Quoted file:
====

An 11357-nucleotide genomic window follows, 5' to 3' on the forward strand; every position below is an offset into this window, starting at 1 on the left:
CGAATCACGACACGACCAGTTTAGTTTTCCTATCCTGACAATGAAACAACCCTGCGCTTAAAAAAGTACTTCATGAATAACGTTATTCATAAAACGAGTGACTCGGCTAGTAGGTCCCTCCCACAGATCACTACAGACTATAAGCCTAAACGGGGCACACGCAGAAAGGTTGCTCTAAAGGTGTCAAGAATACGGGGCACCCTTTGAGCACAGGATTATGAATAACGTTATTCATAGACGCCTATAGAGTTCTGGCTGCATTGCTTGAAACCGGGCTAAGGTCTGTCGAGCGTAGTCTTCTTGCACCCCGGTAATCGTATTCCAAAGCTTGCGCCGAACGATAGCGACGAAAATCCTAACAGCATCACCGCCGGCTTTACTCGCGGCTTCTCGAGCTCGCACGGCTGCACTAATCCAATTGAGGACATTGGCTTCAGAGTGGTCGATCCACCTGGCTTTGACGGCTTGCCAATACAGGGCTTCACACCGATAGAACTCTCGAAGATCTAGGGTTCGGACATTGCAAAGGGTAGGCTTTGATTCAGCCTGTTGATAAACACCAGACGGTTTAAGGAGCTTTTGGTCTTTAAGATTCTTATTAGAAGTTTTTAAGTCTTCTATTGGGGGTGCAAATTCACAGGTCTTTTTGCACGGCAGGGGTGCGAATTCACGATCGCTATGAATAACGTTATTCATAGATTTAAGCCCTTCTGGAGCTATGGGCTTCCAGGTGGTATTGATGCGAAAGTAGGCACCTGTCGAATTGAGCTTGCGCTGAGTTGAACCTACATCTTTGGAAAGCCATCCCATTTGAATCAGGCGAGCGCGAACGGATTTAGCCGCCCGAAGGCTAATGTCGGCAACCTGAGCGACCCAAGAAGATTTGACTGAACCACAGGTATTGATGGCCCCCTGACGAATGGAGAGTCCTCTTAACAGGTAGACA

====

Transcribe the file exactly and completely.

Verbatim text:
An 11357-nucleotide genomic window follows, 5' to 3' on the forward strand; every position below is an offset into this window, starting at 1 on the left:
CGAATCACGACACGACCAGTTTAGTTTTCCTATCCTGACAATGAAACAACCCTGCGCTTAAAAAAGTACTTCATGAATAACGTTATTCATAAAACGAGTGACTCGGCTAGTAGGTCCCTCCCACAGATCACTACAGACTATAAGCCTAAACGGGGCACACGCAGAAAGGTTGCTCTAAAGGTGTCAAGAATACGGGGCACCCTTTGAGCACAGGATTATGAATAACGTTATTCATAGACGCCTATAGAGTTCTGGCTGCATTGCTTGAAACCGGGCTAAGGTCTGTCGAGCGTAGTCTTCTTGCACCCCGGTAATCGTATTCCAAAGCTTGCGCCGAACGATAGCGACGAAAATCCTAACAGCATCACCGCCGGCTTTACTCGCGGCTTCTCGAGCTCGCACGGCTGCACTAATCCAATTGAGGACATTGGCTTCAGAGTGGTCGATCCACCTGGCTTTGACGGCTTGCCAATACAGGGCTTCACACCGATAGAACTCTCGAAGATCTAGGGTTCGGACATTGCAAAGGGTAGGCTTTGATTCAGCCTGTTGATAAACACCAGACGGTTTAAGGAGCTTTTGGTCTTTAAGATTCTTATTAGAAGTTTTTAAGTCTTCTATTGGGGGTGCAAATTCACAGGTCTTTTTGCACGGCAGGGGTGCGAATTCACGATCGCTATGAATAACGTTATTCATAGATTTAAGCCCTTCTGGAGCTATGGGCTTCCAGGTGGTATTGATGCGAAAGTAGGCACCTGTCGAATTGAGCTTGCGCTGAGTTGAACCTACATCTTTGGAAAGCCATCCCATTTGAATCAGGCGAGCGCGAACGGATTTAGCCGCCCGAAGGCTAATGTCGGCAACCTGAGCGACCCAAGAAGATTTGACTGAACCACAGGTATTGATGGCCCCCTGACGAATGGAGAGTCCTCTTAACAGGTAGACA